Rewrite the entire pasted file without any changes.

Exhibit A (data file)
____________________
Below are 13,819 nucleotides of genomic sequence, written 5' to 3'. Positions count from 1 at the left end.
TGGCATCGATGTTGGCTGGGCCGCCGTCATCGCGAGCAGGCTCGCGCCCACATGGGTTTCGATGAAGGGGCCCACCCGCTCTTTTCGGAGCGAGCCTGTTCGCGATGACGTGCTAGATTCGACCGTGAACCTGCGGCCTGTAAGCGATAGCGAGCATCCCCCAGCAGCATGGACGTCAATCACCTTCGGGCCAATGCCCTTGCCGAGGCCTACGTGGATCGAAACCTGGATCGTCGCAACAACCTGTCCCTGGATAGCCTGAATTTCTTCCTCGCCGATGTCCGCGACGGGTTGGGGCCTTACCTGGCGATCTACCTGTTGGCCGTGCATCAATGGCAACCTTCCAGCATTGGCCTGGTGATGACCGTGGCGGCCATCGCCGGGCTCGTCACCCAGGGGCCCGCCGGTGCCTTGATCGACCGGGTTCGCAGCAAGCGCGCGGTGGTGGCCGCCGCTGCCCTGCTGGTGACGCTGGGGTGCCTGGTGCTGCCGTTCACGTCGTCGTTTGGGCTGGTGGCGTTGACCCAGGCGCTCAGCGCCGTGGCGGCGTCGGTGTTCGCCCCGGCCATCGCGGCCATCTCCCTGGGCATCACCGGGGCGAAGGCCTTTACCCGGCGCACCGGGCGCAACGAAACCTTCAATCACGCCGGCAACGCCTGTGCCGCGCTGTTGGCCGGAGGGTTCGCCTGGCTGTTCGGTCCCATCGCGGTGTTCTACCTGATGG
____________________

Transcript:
Below are 13,819 nucleotides of genomic sequence, written 5' to 3'. Positions count from 1 at the left end.
TGGCATCGATGTTGGCTGGGCCGCCGTCATCGCGAGCAGGCTCGCGCCCACATGGGTTTCGATGAAGGGGCCCACCCGCTCTTTTCGGAGCGAGCCTGTTCGCGATGACGTGCTAGATTCGACCGTGAACCTGCGGCCTGTAAGCGATAGCGAGCATCCCCCAGCAGCATGGACGTCAATCACCTTCGGGCCAATGCCCTTGCCGAGGCCTACGTGGATCGAAACCTGGATCGTCGCAACAACCTGTCCCTGGATAGCCTGAATTTCTTCCTCGCCGATGTCCGCGACGGGTTGGGGCCTTACCTGGCGATCTACCTGTTGGCCGTGCATCAATGGCAACCTTCCAGCATTGGCCTGGTGATGACCGTGGCGGCCATCGCCGGGCTCGTCACCCAGGGGCCCGCCGGTGCCTTGATCGACCGGGTTCGCAGCAAGCGCGCGGTGGTGGCCGCCGCTGCCCTGCTGGTGACGCTGGGGTGCCTGGTGCTGCCGTTCACGTCGTCGTTTGGGCTGGTGGCGTTGACCCAGGCGCTCAGCGCCGTGGCGGCGTCGGTGTTCGCCCCGGCCATCGCGGCCATCTCCCTGGGCATCACCGGGGCGAAGGCCTTTACCCGGCGCACCGGGCGCAACGAAACCTTCAATCACGCCGGCAACGCCTGTGCCGCGCTGTTGGCCGGAGGGTTCGCCTGGCTGTTCGGTCCCATCGCGGTGTTCTACCTGATGG